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Arch Esp Urol. 2011 Nov;64(9):869-74.

Hyperbaric oxygen therapy for the management of hemorrhagic radio-induced cystitis.

[Article in English, Spanish]

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Urology Department, Hospital General de Castellón, Castellón de la Plana, Spain.



Radio-induced cystitis (RADC) is an inflammatory bladder disease that presents as anemic-hematuria in its most serious form. Classic treatments can not control the disease in the mid-to-long term because they don't treat the pathogenesis of the disease. Thus, we evaluated the effectiveness of hyperbaric oxygen (HBO) therapy as a potential treatment for patients with RADC.


This prospective study included 38 patients, 21 men and 17 women, mean age of 66.5 years(46-75), who had been subjected to pelvic radiotherapy (RT), with the diagnosis of RADC with or without radio-induced proctitis (RADP), gross hematuria and lower urinary tract symptoms. HBO treatment was applied in a multiplace chamber; patients breathed pure oxygen (100%) at 2-2.5 atmospheres of pressure (ATAs). Patients received an average of 31.2 sessions (10-48 sessions) and the median follow-up period was 56 months (4-72 months).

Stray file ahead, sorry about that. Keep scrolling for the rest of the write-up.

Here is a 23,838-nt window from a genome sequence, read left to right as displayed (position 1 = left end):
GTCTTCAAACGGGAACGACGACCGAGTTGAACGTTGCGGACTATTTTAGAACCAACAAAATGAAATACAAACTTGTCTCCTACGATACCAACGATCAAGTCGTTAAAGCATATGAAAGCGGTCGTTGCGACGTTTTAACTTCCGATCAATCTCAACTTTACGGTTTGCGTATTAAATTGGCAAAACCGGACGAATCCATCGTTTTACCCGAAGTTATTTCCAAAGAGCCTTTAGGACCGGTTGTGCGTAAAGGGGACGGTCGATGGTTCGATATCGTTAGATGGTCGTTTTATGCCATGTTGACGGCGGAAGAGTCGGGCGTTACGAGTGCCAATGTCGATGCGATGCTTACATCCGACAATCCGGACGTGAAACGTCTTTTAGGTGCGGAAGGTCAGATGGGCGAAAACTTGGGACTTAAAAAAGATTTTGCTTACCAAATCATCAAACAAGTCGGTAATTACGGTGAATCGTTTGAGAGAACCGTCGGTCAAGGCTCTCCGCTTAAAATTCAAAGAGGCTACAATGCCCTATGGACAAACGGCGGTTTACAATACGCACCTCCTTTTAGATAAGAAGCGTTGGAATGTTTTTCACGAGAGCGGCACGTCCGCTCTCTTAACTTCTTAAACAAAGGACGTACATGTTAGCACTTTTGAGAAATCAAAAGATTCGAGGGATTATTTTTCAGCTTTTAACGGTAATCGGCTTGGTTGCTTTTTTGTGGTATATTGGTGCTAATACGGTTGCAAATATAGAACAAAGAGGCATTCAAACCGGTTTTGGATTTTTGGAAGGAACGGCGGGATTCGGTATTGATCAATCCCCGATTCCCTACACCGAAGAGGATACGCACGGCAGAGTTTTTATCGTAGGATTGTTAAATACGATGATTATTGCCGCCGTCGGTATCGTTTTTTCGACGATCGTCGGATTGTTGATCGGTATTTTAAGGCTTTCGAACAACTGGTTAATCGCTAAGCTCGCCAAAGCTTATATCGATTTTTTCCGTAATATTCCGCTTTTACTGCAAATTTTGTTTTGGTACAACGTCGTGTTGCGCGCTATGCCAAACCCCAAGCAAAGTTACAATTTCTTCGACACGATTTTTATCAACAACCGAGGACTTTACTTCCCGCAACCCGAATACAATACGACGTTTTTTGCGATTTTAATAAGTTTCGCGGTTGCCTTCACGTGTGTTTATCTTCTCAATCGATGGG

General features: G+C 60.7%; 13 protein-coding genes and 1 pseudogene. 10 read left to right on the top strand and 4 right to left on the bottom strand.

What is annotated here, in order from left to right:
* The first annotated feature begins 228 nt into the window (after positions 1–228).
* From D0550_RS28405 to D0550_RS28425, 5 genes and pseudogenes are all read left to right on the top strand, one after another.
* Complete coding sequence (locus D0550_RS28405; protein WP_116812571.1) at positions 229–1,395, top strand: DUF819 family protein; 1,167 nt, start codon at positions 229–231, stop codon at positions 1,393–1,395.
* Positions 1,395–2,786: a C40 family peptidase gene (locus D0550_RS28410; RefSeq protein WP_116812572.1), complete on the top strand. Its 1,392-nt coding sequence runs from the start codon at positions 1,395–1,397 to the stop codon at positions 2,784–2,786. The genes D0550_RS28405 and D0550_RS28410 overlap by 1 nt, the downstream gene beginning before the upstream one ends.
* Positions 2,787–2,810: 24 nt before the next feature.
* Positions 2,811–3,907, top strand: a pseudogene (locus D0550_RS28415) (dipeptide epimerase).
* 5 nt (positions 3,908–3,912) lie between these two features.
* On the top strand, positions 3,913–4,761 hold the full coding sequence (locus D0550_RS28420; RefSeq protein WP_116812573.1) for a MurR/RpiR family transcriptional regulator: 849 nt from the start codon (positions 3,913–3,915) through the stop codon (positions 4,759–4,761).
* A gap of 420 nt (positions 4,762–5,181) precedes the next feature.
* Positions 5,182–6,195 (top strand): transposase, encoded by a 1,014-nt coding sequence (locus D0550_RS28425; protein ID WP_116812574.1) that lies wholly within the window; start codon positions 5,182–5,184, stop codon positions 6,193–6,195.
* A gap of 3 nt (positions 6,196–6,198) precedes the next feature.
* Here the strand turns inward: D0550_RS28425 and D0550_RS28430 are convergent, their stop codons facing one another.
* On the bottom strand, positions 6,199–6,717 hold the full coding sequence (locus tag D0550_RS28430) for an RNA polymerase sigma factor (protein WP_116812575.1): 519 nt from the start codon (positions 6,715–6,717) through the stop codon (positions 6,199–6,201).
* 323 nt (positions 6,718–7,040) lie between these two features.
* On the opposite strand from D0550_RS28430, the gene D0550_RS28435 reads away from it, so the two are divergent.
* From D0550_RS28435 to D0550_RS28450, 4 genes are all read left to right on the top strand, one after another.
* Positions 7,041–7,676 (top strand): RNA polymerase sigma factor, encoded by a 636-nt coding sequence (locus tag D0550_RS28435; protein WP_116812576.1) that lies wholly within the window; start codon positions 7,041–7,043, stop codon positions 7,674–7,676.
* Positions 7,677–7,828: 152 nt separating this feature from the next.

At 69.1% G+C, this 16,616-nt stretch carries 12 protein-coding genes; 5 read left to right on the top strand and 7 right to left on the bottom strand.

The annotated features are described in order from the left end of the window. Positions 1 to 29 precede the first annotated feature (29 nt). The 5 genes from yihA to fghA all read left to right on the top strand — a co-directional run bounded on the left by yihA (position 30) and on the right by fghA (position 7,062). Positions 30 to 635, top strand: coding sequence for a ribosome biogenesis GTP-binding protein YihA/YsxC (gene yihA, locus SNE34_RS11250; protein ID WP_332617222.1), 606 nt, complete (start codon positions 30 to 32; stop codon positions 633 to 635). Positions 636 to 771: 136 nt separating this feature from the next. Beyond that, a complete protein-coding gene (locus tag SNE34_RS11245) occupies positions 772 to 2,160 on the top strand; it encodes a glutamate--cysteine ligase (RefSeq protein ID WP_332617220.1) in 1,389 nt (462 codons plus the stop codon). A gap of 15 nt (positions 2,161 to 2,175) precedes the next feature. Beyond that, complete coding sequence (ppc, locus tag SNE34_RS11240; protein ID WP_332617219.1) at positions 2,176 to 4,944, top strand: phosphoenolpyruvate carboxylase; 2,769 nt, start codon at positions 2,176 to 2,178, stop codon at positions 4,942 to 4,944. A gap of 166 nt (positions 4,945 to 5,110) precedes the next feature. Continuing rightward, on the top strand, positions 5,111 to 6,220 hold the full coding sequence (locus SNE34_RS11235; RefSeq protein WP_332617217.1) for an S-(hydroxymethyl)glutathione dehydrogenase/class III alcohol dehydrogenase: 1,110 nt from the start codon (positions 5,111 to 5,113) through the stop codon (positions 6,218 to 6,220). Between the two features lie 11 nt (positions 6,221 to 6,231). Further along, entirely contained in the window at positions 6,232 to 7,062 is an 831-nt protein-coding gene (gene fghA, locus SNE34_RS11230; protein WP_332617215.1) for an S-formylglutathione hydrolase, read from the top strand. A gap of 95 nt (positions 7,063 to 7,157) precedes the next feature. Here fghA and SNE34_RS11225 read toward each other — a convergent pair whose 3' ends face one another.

Hematuria was completely resolved in 34 of the 38 patients. After HBO 6 patients required readmission, 5 for anemic hematuria and 1 for acute obstructive pyelonephritis. In general, patients tolerated treatment well; however, one patient experienced barotrauma requiring myringotomy.


HBO can be used to satisfactorily treat RADC, leading to clinical improvements that begin during the initial sessions in the majority of cases, and with a more than acceptable level of patient tolerance.

[Indexed for MEDLINE]

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